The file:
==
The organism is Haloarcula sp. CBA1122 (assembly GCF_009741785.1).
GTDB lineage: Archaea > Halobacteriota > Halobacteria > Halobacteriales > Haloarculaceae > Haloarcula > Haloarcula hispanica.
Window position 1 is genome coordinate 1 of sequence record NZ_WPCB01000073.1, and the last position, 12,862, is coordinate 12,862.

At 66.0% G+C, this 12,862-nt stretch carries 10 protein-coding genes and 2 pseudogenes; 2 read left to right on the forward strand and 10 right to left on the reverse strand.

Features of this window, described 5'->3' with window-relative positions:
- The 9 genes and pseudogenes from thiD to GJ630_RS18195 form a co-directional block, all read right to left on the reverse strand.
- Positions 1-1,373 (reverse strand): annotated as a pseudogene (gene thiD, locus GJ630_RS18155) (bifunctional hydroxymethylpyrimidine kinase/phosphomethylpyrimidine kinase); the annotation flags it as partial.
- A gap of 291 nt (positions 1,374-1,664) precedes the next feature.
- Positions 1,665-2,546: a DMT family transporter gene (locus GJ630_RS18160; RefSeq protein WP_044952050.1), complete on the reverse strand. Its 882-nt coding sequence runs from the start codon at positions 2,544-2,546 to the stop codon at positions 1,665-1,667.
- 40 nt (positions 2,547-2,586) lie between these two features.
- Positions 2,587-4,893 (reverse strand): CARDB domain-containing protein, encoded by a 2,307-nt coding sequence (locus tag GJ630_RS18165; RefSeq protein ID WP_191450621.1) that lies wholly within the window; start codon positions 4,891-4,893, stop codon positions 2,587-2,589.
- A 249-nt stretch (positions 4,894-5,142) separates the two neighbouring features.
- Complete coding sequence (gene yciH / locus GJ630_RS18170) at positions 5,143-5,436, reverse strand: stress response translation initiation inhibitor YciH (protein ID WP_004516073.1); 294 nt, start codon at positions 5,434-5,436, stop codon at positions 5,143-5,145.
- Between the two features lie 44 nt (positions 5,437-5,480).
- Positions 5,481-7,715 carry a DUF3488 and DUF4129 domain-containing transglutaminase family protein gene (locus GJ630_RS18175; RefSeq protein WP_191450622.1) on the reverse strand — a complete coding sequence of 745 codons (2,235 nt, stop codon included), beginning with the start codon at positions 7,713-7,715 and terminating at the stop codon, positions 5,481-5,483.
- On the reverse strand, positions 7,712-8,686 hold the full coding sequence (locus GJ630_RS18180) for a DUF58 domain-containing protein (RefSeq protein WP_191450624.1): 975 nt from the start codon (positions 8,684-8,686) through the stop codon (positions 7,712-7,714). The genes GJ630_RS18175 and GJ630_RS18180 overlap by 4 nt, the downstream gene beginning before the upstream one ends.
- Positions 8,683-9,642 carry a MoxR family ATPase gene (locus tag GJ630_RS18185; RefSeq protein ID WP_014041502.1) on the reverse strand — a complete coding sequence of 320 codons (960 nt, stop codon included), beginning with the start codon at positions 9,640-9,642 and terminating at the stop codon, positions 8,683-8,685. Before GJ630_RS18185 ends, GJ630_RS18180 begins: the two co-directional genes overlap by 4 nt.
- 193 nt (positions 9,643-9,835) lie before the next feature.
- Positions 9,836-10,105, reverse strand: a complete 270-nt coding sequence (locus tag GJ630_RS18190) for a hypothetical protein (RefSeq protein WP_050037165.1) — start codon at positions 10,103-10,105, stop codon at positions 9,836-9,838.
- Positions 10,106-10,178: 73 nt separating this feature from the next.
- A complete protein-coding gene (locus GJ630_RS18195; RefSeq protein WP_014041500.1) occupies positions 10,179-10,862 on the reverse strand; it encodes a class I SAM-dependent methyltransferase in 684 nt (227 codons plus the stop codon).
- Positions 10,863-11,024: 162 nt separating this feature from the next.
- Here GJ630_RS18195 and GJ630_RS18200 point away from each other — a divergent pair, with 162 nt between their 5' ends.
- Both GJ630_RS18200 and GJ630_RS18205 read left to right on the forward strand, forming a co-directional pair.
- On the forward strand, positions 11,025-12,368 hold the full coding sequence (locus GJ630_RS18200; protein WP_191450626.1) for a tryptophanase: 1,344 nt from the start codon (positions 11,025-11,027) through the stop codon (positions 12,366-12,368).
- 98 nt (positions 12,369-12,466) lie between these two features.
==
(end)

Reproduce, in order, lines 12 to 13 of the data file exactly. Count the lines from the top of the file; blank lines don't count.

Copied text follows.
- A 249-nt stretch (positions 4,894-5,142) separates the two neighbouring features.
- Complete coding sequence (gene yciH / locus GJ630_RS18170) at positions 5,143-5,436, reverse strand: stress response translation initiation inhibitor YciH (protein ID WP_004516073.1); 294 nt, start codon at positions 5,434-5,436, stop codon at positions 5,143-5,145.